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ERIC Number: ED263476
Record Type: RIE
Publication Date: 1985-Aug
Pages: 9
Abstractor: N/A
Reference Count: 0
ISBN: N/A
ISSN: N/A
Practical and Ethical Aspects of Field Research.
Werner, Carol M.
The increased movement of psychologists away from academic settings requires the integration of socially relevant activities into psychology graduate programs. It is important for students in practicum programs to get access to applied opportunities and to function ethically in those opportunities. Getting access has been achieved in several ways. Most graduate programs with practicum opportunities depend on a network of psychologists in the community to provide access and supervision. It is valuable for graduate programs to maintain a network of nonacademic psychologists who are qualified and willing to supervise graduate student practice in various work settings. Functioning ethically is somewhat more complicated. Psychologists must admit that all research, especially work in the field, is value-laden. If practicum experience is required of students, a variety of opportunities, permitting the expression of a variety of values, should be made available. Involvement in socially relevant class projects should be voluntary. Graduate students who go to work for an agency should explore the agency's value system before entering the practicum. Students and faculty should be made aware of the profession's ethical guidelines regarding their roles as researchers and as consultants. One advantage of having practica supervised by qualified psychologists is that, through role modeling and explicit discourse, the supervisor can help to develop an appropriate sense of ethics and professional integrity. (Author/NRB)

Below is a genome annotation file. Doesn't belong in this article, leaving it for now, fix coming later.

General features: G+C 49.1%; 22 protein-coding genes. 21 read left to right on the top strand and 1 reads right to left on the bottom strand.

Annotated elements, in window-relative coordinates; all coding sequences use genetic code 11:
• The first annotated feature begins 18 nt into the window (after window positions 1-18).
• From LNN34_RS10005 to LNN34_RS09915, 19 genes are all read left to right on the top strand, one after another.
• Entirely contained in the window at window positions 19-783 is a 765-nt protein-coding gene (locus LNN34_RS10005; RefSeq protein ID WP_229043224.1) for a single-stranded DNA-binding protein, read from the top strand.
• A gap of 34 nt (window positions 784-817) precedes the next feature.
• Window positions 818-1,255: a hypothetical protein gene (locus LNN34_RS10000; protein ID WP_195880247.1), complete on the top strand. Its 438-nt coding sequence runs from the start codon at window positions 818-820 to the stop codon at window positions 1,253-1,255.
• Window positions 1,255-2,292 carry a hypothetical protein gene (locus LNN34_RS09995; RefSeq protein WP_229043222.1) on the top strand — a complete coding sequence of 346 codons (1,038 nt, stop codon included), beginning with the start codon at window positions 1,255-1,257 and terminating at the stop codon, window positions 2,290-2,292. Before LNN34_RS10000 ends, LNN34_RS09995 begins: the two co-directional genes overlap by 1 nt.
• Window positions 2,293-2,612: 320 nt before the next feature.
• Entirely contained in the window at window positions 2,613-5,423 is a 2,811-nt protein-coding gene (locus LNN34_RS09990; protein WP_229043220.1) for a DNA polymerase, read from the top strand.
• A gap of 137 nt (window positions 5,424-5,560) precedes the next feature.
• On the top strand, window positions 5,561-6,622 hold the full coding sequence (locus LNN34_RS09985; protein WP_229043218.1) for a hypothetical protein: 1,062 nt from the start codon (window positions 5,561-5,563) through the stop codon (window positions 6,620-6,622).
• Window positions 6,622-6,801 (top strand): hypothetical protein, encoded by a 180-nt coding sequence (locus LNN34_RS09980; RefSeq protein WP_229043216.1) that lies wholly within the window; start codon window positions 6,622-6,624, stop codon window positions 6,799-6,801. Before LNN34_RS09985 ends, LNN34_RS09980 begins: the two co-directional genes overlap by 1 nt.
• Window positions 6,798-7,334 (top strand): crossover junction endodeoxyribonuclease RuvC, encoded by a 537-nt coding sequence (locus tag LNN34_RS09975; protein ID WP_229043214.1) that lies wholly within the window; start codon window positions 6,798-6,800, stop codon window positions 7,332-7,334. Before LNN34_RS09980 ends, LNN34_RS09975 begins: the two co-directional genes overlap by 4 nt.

Publication Type: Opinion Papers; Speeches/Meeting Papers
Education Level: N/A
Audience: Counselors; Teachers; Practitioners
Language: English
Sponsor: N/A
Authoring Institution: N/A
Note: Paper presented at the Annual Convention of the American Psychological Association (93rd, Los Angeles, CA, August 23-27, 1985). Uneven type quality may affect legibility.